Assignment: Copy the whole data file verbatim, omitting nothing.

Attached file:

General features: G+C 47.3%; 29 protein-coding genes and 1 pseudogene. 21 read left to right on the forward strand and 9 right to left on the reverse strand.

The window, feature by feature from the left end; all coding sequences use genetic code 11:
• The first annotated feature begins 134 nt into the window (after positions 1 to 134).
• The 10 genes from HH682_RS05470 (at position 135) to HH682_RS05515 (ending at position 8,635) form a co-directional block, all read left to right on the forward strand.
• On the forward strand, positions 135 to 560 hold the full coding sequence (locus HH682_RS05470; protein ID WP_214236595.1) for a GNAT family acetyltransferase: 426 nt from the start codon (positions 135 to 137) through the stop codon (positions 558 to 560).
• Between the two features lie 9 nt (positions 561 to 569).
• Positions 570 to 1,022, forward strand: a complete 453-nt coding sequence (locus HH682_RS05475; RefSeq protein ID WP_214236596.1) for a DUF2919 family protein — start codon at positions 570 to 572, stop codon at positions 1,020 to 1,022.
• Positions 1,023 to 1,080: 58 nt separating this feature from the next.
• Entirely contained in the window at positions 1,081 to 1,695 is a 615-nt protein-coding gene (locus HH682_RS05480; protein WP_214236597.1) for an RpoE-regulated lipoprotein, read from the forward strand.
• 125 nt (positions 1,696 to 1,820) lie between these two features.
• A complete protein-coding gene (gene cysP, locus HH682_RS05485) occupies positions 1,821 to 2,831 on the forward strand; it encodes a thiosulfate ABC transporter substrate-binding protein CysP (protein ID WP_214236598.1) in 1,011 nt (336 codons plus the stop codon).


General features: G+C 47.3%; 29 protein-coding genes and 1 pseudogene. 21 read left to right on the forward strand and 9 right to left on the reverse strand.

The window, feature by feature from the left end; all coding sequences use genetic code 11:
• The first annotated feature begins 134 nt into the window (after positions 1 to 134).
• The 10 genes from HH682_RS05470 (at position 135) to HH682_RS05515 (ending at position 8,635) form a co-directional block, all read left to right on the forward strand.
• On the forward strand, positions 135 to 560 hold the full coding sequence (locus HH682_RS05470; protein ID WP_214236595.1) for a GNAT family acetyltransferase: 426 nt from the start codon (positions 135 to 137) through the stop codon (positions 558 to 560).
• Between the two features lie 9 nt (positions 561 to 569).
• Positions 570 to 1,022, forward strand: a complete 453-nt coding sequence (locus HH682_RS05475; RefSeq protein ID WP_214236596.1) for a DUF2919 family protein — start codon at positions 570 to 572, stop codon at positions 1,020 to 1,022.
• Positions 1,023 to 1,080: 58 nt separating this feature from the next.
• Entirely contained in the window at positions 1,081 to 1,695 is a 615-nt protein-coding gene (locus HH682_RS05480; protein WP_214236597.1) for an RpoE-regulated lipoprotein, read from the forward strand.
• 125 nt (positions 1,696 to 1,820) lie between these two features.
• A complete protein-coding gene (gene cysP, locus HH682_RS05485) occupies positions 1,821 to 2,831 on the forward strand; it encodes a thiosulfate ABC transporter substrate-binding protein CysP (protein ID WP_214236598.1) in 1,011 nt (336 codons plus the stop codon).